Today, MARPA filed Comments on the Proposed FAA ICA Policy (Policy Statement, PS-AIR-21.50-01: Inappropriate DAH Restrictions on the Use and Availability of ICA). MARPA’s comments supported the policy, and provided both a historical and legal context for the acceptance of the FAA policy.
The FAA policy was written in response to the growing practice of manufacturers licensing their manuals on the condition that the licensee repair station or air carrier/operator pledge to refrain from using competitive products like DER repairs or PMA parts. We have written about this practice in past blog posts.
The FAA retains the power to influence the method of distribution for ICAs, because the regulatory appendices that describe the minimum standards for such ICAs require the ICA-publisher to have a mechanism for distributing the ICAs and their amendments, and to submit that mechanism to the FAA. This permits the FAA to establish standards for what will be considered acceptable or unacceptable among such distribution mechanisms.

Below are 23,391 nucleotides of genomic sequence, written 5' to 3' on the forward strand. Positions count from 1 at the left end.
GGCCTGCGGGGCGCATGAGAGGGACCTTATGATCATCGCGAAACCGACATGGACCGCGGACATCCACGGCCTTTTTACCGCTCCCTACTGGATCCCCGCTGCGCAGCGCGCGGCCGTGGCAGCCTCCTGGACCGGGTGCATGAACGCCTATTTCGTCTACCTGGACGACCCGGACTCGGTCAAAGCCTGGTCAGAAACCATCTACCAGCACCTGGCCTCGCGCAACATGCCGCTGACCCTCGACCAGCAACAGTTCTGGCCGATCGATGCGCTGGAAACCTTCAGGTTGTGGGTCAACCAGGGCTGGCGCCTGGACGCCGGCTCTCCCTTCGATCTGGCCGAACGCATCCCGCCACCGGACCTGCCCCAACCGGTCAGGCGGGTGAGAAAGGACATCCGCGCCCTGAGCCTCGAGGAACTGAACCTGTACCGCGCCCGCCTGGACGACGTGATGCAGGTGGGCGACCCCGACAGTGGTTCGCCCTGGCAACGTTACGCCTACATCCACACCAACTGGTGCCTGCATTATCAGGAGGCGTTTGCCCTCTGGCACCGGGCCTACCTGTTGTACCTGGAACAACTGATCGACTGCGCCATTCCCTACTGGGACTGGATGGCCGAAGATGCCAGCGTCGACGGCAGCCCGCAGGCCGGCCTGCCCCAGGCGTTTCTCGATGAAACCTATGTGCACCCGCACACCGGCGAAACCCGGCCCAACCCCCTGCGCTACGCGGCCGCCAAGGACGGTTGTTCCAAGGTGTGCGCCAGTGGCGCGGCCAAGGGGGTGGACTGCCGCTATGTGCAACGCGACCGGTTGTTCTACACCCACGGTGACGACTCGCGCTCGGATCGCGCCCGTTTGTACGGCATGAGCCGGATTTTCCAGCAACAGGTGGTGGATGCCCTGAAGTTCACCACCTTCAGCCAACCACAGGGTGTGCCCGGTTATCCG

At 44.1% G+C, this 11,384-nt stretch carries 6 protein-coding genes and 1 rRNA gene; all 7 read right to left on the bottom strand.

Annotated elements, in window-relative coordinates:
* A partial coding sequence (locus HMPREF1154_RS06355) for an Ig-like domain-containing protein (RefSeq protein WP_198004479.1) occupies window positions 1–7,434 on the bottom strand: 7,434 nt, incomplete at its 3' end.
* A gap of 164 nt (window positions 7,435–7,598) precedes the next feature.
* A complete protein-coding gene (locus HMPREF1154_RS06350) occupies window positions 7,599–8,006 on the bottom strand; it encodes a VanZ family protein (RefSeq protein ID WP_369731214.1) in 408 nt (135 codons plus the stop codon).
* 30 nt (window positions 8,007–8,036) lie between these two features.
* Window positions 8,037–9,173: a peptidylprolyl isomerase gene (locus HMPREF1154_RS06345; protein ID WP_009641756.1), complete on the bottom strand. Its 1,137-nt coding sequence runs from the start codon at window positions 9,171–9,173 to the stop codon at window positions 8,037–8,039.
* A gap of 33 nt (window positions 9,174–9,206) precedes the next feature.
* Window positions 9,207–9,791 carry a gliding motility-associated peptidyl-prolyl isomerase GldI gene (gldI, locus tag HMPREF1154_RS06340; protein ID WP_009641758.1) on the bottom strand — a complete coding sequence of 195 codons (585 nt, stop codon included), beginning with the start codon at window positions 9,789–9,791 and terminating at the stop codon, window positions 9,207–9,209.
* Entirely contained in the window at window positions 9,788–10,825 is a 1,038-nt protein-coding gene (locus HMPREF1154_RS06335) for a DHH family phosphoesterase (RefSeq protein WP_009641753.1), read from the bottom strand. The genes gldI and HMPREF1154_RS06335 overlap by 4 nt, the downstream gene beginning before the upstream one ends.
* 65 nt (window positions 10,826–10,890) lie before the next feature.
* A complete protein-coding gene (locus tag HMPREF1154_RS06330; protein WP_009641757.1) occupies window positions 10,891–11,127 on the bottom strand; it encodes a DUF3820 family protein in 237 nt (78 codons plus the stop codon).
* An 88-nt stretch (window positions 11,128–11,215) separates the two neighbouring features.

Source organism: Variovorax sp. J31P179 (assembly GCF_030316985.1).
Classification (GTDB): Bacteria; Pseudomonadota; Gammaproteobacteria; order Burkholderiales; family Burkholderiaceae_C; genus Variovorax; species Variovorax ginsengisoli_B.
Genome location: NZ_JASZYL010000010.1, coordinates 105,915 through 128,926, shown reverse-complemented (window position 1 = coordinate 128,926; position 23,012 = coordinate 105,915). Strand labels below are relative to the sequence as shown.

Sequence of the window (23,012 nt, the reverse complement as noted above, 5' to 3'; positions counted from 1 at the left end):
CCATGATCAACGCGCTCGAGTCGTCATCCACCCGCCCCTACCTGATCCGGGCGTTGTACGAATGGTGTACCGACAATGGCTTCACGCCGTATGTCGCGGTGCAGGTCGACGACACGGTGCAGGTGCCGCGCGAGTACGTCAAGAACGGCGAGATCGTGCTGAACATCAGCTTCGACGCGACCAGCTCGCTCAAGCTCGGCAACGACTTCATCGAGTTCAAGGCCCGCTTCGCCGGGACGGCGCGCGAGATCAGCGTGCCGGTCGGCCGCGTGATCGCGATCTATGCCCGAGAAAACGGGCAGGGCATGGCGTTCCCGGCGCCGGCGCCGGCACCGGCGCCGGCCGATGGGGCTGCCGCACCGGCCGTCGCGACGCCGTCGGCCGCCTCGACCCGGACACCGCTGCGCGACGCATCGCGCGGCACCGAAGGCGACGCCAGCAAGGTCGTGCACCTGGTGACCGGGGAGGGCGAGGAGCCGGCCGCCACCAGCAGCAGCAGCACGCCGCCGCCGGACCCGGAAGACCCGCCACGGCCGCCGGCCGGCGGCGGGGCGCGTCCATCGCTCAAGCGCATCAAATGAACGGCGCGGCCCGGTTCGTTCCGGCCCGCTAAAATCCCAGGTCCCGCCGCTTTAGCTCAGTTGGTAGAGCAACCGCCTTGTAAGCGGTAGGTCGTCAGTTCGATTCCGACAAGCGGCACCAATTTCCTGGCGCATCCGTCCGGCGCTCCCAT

The FAA policy makes it clear that it is not acceptable for manufacturers to license their ICAs using restrictive licenses that preclude competition. For example, an engine manufacturer may not license its ICAs on the condition that the licensee agree not to purchase PMA parts for the engines.
MARPA has encouraged its members to make their ICAs available to the industry without inhibition. MARPA has also decried practices that would preclude access to PMAs as a condition of obtaining ICAs (when ICAs are already required to be made available under the regulations). Thus, MARPA is very supportive of the FAA policy.
MARPA exhorts the entire aviation community to file comments with the FAA supporting the FAA ICA Policy Memo. Comments may be filed by sending an email to John.Cerra@FAA.gov.